Research on laboratory animals may have large implications for the state of obesity in America today. Researchers from the University of Buffalo have found that when rats were fed a high carbohydrate diet early on in life, they were unable to shed excess weight later on, even if they were put on a calorie-restricted diet. Their research implicates early life conditioning to how the body will react to food later on in adulthood.
"This is the first time that we have shown in our rat model of obesity that there is a resistance to the reversal of this programming effect in adult life," explained Dr. Mulchand S. Patel, PhD, SUNY Distinguished Professor of Biochemistry and associate dean for research and biomedical education in the UB School of Medicine and Biomedical Sciences.
This relates to people because when parents wean their babies off of formula or breast milk, they usually feed their children baby food that is high in sugars and carbohydrates.
"Many American baby foods and juices are high in carbohydrates, mainly simple sugars," he said. "Our hypothesis has been that the introduction of baby foods too early in life increases carbohydrate intake, thereby boosting insulin secretion and causing metabolic programming that in turn, predisposes the child to obesity later in life."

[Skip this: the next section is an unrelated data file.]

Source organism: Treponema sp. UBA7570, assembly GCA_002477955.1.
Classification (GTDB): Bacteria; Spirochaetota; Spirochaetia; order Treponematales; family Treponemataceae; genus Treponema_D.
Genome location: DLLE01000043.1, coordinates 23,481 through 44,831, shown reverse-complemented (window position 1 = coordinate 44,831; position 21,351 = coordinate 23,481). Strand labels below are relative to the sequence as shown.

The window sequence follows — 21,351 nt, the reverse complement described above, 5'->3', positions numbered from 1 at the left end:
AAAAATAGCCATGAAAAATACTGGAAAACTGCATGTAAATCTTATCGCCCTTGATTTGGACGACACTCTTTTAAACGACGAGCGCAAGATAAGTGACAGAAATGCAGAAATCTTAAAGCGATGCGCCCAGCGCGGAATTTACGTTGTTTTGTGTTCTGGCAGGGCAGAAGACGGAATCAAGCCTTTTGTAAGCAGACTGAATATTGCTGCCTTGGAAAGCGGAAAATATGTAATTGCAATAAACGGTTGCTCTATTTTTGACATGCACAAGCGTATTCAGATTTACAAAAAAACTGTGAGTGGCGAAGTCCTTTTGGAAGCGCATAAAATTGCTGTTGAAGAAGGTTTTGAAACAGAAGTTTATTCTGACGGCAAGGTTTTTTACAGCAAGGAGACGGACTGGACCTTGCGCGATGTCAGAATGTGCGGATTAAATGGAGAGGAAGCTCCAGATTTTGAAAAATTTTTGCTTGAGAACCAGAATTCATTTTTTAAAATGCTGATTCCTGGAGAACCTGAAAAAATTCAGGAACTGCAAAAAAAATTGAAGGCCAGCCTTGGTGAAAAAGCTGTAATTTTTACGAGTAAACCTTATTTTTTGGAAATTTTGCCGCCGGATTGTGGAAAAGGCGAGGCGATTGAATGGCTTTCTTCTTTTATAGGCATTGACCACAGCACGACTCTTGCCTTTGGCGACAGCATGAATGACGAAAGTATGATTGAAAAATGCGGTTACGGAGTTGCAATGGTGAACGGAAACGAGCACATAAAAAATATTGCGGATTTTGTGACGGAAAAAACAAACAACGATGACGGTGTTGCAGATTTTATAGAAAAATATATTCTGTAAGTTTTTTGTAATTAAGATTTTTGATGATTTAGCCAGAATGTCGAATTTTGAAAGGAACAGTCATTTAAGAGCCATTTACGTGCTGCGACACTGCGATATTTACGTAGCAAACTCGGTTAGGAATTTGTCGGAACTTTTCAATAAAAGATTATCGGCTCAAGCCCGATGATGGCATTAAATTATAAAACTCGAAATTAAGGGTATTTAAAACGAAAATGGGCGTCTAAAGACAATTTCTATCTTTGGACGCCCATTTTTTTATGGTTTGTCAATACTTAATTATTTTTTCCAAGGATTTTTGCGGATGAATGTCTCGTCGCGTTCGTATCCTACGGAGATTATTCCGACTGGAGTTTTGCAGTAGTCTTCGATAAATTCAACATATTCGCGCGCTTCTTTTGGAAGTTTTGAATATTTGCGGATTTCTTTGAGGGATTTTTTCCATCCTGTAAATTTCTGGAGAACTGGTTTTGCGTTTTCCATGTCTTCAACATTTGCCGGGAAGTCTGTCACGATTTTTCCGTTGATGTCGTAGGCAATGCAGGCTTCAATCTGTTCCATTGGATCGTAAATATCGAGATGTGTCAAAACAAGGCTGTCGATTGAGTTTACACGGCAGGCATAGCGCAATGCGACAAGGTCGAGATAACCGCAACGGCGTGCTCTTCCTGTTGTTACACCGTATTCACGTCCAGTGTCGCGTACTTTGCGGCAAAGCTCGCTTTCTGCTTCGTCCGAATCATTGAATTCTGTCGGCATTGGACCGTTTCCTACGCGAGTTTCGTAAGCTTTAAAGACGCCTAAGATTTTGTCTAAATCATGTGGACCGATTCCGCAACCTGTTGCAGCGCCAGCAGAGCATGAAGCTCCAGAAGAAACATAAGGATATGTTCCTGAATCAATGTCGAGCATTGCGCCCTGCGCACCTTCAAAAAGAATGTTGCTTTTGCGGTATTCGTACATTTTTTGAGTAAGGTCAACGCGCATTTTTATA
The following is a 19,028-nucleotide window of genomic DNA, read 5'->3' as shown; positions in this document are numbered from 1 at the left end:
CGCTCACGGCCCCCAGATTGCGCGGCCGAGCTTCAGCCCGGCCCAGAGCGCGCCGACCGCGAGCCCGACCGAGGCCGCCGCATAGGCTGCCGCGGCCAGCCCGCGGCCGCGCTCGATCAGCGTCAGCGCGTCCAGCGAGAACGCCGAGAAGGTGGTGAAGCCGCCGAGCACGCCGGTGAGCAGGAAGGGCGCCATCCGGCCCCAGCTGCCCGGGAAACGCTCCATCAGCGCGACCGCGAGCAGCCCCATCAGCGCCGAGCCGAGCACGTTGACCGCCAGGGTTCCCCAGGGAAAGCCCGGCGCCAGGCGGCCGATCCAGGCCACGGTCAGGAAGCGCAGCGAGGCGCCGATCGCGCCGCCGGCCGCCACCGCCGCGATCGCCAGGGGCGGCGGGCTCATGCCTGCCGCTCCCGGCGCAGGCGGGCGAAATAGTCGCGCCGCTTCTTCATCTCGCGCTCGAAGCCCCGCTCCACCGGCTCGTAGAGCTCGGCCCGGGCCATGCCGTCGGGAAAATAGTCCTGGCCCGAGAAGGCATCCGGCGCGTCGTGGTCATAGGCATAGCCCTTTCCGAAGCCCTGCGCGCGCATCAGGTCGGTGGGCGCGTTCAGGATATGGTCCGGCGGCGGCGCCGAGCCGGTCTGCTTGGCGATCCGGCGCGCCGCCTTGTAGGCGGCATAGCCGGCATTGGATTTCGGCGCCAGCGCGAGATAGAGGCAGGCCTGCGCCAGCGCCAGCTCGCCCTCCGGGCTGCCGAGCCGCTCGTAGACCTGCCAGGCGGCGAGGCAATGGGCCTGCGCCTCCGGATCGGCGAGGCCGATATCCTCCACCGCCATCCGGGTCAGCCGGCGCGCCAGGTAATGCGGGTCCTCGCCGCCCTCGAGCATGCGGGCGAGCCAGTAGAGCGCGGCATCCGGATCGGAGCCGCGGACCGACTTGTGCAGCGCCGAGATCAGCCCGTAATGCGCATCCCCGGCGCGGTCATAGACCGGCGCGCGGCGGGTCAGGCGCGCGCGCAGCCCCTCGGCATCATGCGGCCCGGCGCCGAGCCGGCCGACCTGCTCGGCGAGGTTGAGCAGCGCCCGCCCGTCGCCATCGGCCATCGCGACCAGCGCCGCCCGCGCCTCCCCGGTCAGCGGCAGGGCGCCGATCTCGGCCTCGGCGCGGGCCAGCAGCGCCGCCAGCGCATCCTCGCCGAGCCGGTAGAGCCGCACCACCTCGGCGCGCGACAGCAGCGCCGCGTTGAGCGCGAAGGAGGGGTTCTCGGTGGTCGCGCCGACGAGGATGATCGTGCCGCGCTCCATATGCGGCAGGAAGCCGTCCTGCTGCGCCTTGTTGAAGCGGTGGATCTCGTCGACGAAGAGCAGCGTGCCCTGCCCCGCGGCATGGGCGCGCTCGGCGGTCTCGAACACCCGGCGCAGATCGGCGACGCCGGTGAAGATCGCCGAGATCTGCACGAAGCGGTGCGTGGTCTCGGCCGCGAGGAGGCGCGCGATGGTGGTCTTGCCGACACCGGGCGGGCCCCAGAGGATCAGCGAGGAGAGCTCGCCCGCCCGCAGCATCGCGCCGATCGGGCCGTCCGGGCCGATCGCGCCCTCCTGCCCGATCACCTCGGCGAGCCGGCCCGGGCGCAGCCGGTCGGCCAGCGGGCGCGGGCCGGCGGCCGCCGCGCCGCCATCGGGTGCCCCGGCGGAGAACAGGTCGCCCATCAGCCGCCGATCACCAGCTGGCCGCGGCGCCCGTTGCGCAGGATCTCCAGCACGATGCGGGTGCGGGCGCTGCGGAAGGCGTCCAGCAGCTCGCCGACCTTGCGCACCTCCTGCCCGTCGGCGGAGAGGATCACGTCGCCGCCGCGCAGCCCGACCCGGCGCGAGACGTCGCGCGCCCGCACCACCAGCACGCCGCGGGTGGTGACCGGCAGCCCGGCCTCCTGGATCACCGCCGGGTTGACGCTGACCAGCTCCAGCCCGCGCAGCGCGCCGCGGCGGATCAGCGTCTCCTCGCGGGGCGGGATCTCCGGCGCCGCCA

In the present study researchers fed 3-week-old rats formula that had the same calories as regular rat ilk, but replaced the fat calories with carbohydrates. Afterwards mice that received the special formula and rats who were not were switched to regular solid rat food so that both naturally raised and formula raised pups would have the same adult caloric and food intake.
"These pups who were fed a high-carbohydrate milk formula are getting a different kind of nourishment than they normally would," explains Patel, "which metabolically programs them to develop hyperinsulinemia, a precursor for obesity and type 2 diabetes."
"We found that when the HC (high carbohydrate formula fed) rat undergoes metabolic reprogramming for development of obesity in early postnatal life, and then is subjected to moderate caloric restriction, similar to when an individual goes on a diet, the programming is only suppressed, not erased," he continued.
"That's why an altered nutritional experience during this critical period can independently modify the way certain organs in the body develop, resulting in programming effects that manifest later in life," Patel says. "During this critical period, the hypothalamus, which regulates appetite, becomes programmed to drive the individual to eat more food. We found that a period of moderate caloric restriction later in life cannot reverse this programming effect."
Dr. Patel reiterated that parents should heed the advice of the American Academy of Pediatrics and not give children solid food before four to six months old.
The research was published in the American Journal of Physiology: Endocrinology and Metabolism and can be found here.